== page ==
Economic models used to calculate market risk contain a fundamental flaw that could cause banks to underestimate their capital requirements.
Federal Reserve Bank of Chicago economist Subu Venkataraman finds that almost all risk management models produce a value-at-risk figure, which tells traders how much they are likely to lose. For instance, the model for a $1 million securities portfolio may produce a VAR of $100,000 with a 95% probability. This means that 5% of the time the trader will lose more than $100,000; the rest of the time, he will either lose less or make money.
These models work by assuming banks are equally likely to gain or lose money. This produces the famous bell-shaped curve at the heart of modern statistics.
Mr. Venkataraman, however, says this assumption is wrong because extreme price fluctuations occur much more frequently in real life than the models predict. For example, most models would predict that the 1987 stock market crash could occur once every 5,900 years.
Banks can fix this statistical problem if they use a new technique, known as a mixture-of-normals approach, to calculate value-at-risk. This technique assumes large losses occur frequently in the market.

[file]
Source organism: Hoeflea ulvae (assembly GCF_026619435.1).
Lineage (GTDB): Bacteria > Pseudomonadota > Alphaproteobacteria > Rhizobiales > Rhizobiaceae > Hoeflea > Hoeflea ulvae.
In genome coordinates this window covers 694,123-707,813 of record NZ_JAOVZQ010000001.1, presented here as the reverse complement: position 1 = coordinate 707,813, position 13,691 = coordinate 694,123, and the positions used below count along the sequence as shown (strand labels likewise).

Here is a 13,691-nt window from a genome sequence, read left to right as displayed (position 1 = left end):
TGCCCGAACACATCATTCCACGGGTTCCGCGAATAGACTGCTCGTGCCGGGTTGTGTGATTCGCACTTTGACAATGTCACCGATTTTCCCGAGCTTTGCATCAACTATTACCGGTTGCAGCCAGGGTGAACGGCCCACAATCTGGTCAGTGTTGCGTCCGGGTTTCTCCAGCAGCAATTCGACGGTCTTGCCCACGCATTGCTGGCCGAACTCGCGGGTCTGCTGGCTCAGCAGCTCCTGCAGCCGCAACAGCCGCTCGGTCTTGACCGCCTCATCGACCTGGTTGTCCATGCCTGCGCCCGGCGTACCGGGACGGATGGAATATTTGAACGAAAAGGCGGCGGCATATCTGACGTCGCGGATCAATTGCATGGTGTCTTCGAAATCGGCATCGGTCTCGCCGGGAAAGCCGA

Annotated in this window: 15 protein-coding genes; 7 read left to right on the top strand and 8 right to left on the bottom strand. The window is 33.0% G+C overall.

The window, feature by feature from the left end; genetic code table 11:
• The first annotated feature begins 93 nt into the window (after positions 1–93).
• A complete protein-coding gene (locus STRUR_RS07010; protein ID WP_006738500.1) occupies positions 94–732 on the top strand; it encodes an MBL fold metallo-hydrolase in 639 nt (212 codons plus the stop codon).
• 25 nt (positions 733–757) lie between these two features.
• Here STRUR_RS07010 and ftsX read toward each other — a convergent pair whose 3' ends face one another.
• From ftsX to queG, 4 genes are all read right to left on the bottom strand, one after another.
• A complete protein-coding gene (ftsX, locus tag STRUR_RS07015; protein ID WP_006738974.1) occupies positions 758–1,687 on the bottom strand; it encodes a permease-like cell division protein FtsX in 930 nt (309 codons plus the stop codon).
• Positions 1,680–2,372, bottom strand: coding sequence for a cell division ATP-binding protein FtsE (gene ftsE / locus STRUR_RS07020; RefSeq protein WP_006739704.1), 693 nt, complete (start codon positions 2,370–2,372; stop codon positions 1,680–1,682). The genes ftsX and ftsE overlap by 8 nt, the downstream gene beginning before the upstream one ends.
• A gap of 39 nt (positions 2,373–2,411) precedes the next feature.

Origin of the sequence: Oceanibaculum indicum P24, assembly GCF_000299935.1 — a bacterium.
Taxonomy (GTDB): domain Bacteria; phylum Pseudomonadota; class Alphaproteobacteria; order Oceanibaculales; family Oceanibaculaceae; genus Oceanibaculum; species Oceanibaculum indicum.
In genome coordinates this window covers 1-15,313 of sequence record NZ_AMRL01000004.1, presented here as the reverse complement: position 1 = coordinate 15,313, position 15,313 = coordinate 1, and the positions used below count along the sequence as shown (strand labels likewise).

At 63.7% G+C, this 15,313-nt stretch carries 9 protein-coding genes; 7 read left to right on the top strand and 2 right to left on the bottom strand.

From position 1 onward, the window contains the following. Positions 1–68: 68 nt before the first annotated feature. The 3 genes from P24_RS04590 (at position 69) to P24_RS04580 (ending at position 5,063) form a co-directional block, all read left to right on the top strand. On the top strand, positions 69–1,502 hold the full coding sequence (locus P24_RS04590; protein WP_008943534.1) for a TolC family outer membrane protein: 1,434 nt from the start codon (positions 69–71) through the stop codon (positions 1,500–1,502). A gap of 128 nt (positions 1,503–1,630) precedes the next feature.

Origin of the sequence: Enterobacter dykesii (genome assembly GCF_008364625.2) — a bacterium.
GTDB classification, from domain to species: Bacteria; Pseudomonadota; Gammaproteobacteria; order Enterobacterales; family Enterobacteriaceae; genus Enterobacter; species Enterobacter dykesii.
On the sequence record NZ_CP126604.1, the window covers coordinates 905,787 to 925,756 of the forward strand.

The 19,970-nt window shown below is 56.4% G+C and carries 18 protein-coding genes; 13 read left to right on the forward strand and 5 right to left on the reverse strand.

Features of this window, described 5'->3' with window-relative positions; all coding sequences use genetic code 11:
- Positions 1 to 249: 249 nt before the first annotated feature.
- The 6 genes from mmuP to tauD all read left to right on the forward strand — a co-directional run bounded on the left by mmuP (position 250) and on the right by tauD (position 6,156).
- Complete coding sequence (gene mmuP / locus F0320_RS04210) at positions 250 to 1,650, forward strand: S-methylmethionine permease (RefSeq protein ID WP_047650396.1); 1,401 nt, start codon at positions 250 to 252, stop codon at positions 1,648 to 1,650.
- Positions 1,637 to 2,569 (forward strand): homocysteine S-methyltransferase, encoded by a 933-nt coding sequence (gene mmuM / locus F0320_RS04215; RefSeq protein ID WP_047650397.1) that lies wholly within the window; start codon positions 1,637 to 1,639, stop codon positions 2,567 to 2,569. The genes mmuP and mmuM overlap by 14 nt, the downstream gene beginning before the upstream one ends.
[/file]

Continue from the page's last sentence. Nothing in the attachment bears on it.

To support his conclusion, Mr. Venkataraman used the new approach to calculate the VAR from 1978 to 1996 for a foreign currency portfolio. He then compared the results to actual price swings. The new technique did a better job than the standard model of predicting large price fluctuations and, thus, prudent capital levels. For a copy of "Value at Risk for a Normal Distribution," call 312-322-5111.
Newly chartered banks need an average of nine years before they earn profits as efficiently as their more established rivals, according to a recent study by the Office of the Comptroller of the Currency.
Agency economist Robert DeYoung and New Jersey Institute of Technology Prof. Iftekhar Hasan find new banks initially are four times less efficient at making money than established banks, but most of the discrepancy disappears after three years. The study is based on data from 1988 to 1994. For a copy of "Economic Working Paper 97-3," call 202-874-5000.
Regulatory restrictions, not market forces, are behind the recent consolidation of banks with less than $100 million of assets, according to two New England economists.
A study of mergers by Federal Reserve Bank of Boston economist Eric S. Rosengren and Boston College Prof. Joe Peek concludes that borrower concentration limits are preventing small banks from competing for loans above $1 million. To overcome this regulatory obstacle, they write, small banks are combining to create larger institutions. For a copy of "Have Borrower Concentration Limits Encouraged Bank Consolidation?" call 617-973- 3000.
High debt burdens will not cause consumers to cut back on credit card spending, says another study.
Jonathan McCarthy, an economist at the Federal Reserve Bank of New York, examined the historical relationship between household debt and spending.
"If spending slows down, the cause is more likely to be weak income growth than high household debt," he notes. And higher delinquency rates may indirectly affect lending by causing banks to restrict credit. For a copy of "Debt, Delinquencies, and Consumer Spending," call 212-720-6134.